So pleased … “The Flowers have Gone” … the screen print I created at the same time as my WW1 banners can be seen immediately as you walk in the door at The Rodd exhibition in the Gallery at The Sidney Nolan Trust for Herefordshire arts week
The exhibition opens tomorrow, Thursday 4 September, 6.30-8.00pm. Please come along and bring your friends.
See more about the venue at http://www.sidneynolantrust.org and about Herefordshire arts week at http://www.h-art.org.uk
“In the Gallery there is a superb collection of Fine Art Prints, including examples of screen printing, collagraph, lithography, wood cut, etching, embossing and cyanotypes. Also on show are a range of Artist’s Books as well as unframed prints and cards. Exhibiting artists: Jill Barneby, Viv Barraclough, Jeannie Brown, Sue Campbell, Ethan Carey Seaton, Mike Clements, Drusilla Cole, David Ferry RE, Denise Fordyce, Elizabeth Gardner, Justine Glynne Jones, Jane Harding, Liza Harding, Sarah Jameson, Victoria Keeble, Tom Martin, Heather Prescott, Viv Sole, Tracy Thursfield, Debbie Todd, Gini Wade, Clare Woods, Gordon Yapp, plus the Cardiff Sessions group of collaborative printmakers and Members of the Royal Society of Painter-Printmakers (RE).”
H.ART VENUE 80 & VENUE 82 5 – 14 SEPTEMBER 2014 / 11.00AM – 5.00PM
I have recently undergone a conversion moment and discovered screen printing. Rather I have discovered I can screen print and I really like the medium. My occasional past attempts have always been frustrating and disappointing so I have by passed the process but this time was different …success at last. I eventually achieved the quality of mark and the scale of imagery that I wanted. It took a lot of mistakes until I felt remotely in control of the technical aspects & registration. Most importantly I discovered I could use the medium in expressive and experimental ways.
The prints shown here are my work in progress exploring personal ways of interpreting the poppy imagery of war & remembrance. Trying to make new work with poppy symbolism that might be even remotely original and personal was a daunting process. However, technique and subject matter worked together. As is so often the case the process combined with chance & accident to become the generator driving ideas.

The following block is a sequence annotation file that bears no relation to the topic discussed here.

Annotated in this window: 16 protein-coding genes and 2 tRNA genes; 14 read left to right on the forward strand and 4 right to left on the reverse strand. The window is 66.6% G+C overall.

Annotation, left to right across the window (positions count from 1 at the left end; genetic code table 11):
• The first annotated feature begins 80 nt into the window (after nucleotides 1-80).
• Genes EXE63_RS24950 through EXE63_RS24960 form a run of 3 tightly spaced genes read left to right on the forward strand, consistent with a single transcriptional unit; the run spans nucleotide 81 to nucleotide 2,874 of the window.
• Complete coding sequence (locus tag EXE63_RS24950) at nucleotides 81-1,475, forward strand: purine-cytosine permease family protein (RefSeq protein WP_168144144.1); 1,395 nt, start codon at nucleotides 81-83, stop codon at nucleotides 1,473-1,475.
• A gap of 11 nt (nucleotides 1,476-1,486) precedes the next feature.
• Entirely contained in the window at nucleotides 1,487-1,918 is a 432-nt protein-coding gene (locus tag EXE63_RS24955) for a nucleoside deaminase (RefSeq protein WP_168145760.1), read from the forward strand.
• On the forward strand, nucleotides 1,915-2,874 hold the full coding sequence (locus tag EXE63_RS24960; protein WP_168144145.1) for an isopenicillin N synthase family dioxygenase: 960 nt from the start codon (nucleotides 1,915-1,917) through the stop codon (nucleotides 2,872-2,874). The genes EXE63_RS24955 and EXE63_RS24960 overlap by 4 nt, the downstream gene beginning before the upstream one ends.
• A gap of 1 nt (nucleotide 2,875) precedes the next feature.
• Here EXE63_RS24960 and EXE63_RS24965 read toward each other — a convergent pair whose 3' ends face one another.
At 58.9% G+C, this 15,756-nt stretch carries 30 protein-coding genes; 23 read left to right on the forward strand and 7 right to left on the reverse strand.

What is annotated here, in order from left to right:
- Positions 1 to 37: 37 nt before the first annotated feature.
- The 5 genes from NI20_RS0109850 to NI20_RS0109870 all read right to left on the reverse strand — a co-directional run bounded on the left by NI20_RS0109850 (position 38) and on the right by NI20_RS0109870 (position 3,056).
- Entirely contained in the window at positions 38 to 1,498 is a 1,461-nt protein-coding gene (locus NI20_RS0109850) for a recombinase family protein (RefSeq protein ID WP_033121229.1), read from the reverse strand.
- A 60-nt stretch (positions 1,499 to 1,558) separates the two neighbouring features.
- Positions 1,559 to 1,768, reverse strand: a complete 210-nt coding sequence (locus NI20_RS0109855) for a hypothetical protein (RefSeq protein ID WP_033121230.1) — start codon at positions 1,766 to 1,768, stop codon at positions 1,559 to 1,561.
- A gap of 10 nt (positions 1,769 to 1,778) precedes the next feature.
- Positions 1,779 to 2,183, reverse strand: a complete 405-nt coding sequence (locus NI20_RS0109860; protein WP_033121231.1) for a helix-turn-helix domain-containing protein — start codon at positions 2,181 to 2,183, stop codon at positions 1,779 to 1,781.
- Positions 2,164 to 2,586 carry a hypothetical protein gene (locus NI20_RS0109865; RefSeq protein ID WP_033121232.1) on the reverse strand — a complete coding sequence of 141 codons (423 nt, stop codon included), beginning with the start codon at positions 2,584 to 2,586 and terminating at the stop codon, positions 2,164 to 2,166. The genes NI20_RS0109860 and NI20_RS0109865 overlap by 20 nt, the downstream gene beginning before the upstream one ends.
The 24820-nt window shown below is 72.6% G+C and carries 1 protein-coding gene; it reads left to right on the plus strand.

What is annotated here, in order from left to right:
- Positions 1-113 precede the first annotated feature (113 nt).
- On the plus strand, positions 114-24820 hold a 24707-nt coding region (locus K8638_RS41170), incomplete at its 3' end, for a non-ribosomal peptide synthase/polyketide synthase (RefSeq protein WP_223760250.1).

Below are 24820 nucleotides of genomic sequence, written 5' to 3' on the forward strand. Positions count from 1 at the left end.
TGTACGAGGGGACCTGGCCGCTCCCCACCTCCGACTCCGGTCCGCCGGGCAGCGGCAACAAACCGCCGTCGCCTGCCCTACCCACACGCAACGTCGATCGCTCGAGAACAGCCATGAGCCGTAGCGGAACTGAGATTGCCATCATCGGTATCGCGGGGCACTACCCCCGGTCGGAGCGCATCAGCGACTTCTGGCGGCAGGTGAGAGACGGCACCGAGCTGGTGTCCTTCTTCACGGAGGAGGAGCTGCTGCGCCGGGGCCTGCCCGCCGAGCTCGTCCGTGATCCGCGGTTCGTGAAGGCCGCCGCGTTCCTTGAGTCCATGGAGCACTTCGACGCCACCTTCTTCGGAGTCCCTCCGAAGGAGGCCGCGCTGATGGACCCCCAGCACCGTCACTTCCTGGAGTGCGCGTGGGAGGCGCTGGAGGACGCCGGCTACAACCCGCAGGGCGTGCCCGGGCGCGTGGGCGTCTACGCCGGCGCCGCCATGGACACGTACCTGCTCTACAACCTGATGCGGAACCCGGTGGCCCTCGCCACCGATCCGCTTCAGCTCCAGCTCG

This weekend at Llanfair Waterdine http://www.llink.org.uk/art.html and at the Grange in Ellesmere http://www.thegrange.uk.com/Grange/Book_Arts_Open_Day.html the first prints and the artists books made with them will go on show.
Taking part in arts events means that I must review my work no matter if it has been done months or even years ago to see if it is suitable to exhibit. The Chester Print Fair this weekend is no exception. On the poster it states …. prints from £10. That offers me the challenge to clear out and sell past work I have moved on from. I always find it hard to decide on a price for my work and now I need to determine that something is worth only £10 or maybe £15 or even £20. Should selection be determined by size, failure to sell, age, or because it has been cropped from a larger piece of work in the search for a better outcome? Should I put the selected low priced work in a “Bargain Box” or slip it between the other pieces I am happy with in the browser? All this causes mild anxiety as reviewing my work leads me to consider my “progression” that most enduring and favoured of educational measurements. Then comes fear … Am I actually regressing and endlessly reconsidering and reconfiguring work that I should abandon to the paper recycling? Worse still I could conclude that my prints are all failures as they do not conform to the zeitgeist and my techniques are full of faults.
Time to stop, make coffee, rummage, reassess, reassure self and resolve the dilemma by simply putting work that I like in a pile. Finally everything is sorted … I have evaluated, progressed, identified failure, censored, cropped, adapted, reworked, remounted, renamed, relabelled, checked and priced everything. “Bargains” at £10 rising to perhaps £…. will be the preserve of the odd experiments resulting in prints that are perfectly OK but will never be printed again or “editioned”. Alternatively, I could just label the box … “Cut up for card making” as any resulting cards made will at least be contemporary, unique and original. In addition … they always sell.
This month (Advice for Artists) Overcoming Creative Block is currently keeping me focused as I have been posting a drawing a day on https://www.facebook.com/28DrawingsLater.
The ideas have been brewing for a while and my sketchbook is littered with scribbles on scraps of paper. After I came to the end of the Advice for Artists and Photographers series I determined to develop the ideas but it has taken until now. At present I am drawing … will the drawings develop into etchings? I’m not sure yet as there are other ideas for prints on my drawing board.